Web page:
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Straight talk lands Sam Allardyce his England dream job

By Ian Herbert

Published 21/07/2016

Rubber stamp job: Sam Allardyce
Rubber stamp job: Sam Allardyce

England will appoint Sam Allardyce as their next manager after a hugely impressive interview in which he committed himself to the development of future talent at all age levels and offered to work with a young English coach who could be his successor.

Allardyce has been the favoured candidate all along and his recruitment as Roy Hodgson's successor is expected to be rubber-stamped at a full board meeting of the governing body today.

The FA had been willing to pay £4m a year to their new manager but with Allardyce commanding £2m a year at Sunderland, the cost will be considerably less than that. Allardyce has easily seen off competition from Jurgen Klinsmann, the United States manager, and Hull City's Steve Bruce, and is thought to have struck a chord by telling the FA that England are not lacking top quality talent, which simply needs to be managed better.

It was thought that the FA was some distance away from putting a contract in front of Allardyce, who was at Hartlepool United's ground last night for a pre-season friendly with his Sunderland side which they won 3-0.

Allardyce was hugely disappointed to be overlooked for the position 10 years ago and feels the time is right to step away from the relentless demands of Premier League football and take up the international role.

The FA have felt the need to move quickly to confirm Allardyce's appointment, with Sunderland declaring publicly that the uncertainty created by the search for a successor has affected their attempts to prepare for the new Premier League season.

Sunderland have put former Everton and Manchester United boss David Moyes at the top of their possible replacements list.

Allardyce has shown a positive outlook on the work which has been undertaken to create the FA’s St George’s Park set-up.

Hodgson did not relocate to the Staffordshire base as a place of work and there has been no suggestion that his successor would, but Allardyce has always taken a dim view of the suggestion that it has been dumped somewhere inaccessible.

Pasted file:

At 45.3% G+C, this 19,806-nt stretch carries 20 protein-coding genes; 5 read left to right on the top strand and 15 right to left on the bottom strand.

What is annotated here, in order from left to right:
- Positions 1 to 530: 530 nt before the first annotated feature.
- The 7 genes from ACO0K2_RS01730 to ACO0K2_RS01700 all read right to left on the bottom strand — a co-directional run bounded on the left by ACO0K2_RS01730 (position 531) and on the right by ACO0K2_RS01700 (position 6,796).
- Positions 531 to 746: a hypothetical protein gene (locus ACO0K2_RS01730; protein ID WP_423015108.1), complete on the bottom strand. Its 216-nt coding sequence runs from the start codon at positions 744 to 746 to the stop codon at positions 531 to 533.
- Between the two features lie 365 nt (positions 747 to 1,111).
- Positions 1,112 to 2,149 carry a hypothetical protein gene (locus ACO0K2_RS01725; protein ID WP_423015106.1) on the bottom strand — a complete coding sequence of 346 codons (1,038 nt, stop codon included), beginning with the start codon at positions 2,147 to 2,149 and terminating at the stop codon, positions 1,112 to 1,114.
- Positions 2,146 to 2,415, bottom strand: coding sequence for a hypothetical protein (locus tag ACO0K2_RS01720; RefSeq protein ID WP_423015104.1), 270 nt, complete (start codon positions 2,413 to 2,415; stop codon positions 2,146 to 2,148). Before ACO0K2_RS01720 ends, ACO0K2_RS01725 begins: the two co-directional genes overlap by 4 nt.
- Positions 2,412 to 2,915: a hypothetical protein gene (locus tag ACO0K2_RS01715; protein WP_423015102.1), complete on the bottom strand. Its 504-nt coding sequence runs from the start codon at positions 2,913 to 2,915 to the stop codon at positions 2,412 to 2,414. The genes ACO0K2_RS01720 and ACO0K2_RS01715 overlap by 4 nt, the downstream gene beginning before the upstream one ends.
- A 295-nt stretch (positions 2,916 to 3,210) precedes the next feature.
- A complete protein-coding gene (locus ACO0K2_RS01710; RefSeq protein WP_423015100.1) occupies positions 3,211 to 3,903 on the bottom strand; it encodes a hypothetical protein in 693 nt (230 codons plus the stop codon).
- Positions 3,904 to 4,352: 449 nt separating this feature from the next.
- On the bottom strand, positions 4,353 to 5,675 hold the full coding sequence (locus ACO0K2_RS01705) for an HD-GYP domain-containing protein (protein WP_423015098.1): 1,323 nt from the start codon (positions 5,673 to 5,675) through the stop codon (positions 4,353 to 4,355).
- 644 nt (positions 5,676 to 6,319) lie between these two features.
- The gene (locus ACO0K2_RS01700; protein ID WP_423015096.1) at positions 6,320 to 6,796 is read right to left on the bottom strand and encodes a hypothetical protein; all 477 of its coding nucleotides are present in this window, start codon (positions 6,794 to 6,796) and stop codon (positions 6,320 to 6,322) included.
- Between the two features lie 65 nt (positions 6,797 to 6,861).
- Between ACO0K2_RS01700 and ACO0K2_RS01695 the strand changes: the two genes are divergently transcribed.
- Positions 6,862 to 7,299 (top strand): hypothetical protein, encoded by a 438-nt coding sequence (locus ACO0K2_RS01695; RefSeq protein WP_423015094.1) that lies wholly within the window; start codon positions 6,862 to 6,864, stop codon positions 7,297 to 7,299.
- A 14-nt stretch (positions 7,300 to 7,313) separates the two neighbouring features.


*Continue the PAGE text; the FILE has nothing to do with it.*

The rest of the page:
In his autobiography, he said that the governing body could have built a new national stadium next to Birmingham’s NEC, on St George’s Park’s doorstep, and saved themselves a fortune at the same time.

When interviewed in 2006, Allardyce also rejected the view of commentators who said that Frank Lampard and Steven Gerrard were incapable of operating together in the same midfield. He told an interviewing panel made up of the FA’s Geoff Thompson, Trevor Brooking, David Dein, Dave Richards and Brian Barwick that the two should simply operate within a three-man midfield with a sitting midfielder behind them, giving each of them the flexibility to advance.

Allardyce felt the interview had gone very well but the job was given to Steve McClaren. To compound his disappointment, Allardyce’s Bolton played McClaren’s Middlesbrough on the night by which the two of them were to have heard if they had been given the job.

Martin Glenn, the FA’s chief executive, said that the new man must make concerted, innovative and “unashamed” use of sports psychology as he aims to build mental resilience in the face of the “world’s most intensely passionate” press.

“The British press, like it or not, are probably the most intensely passionate about the game in the world and that has a spill-over effect,” Glenn said.

“The consequence of that, however, is that people probably play not to make a mistake, as opposed to play to win.

“So the new manager has got to be someone who can inspire people to get the best out of themselves.

“He must also build resilience and unashamedly adopt the kind of psychological techniques that other sports and other football teams have done.

“And they must really inspire people so that when they put their England jersey on they play as well for England as they do for their club.”

 

Belfast Telegraph

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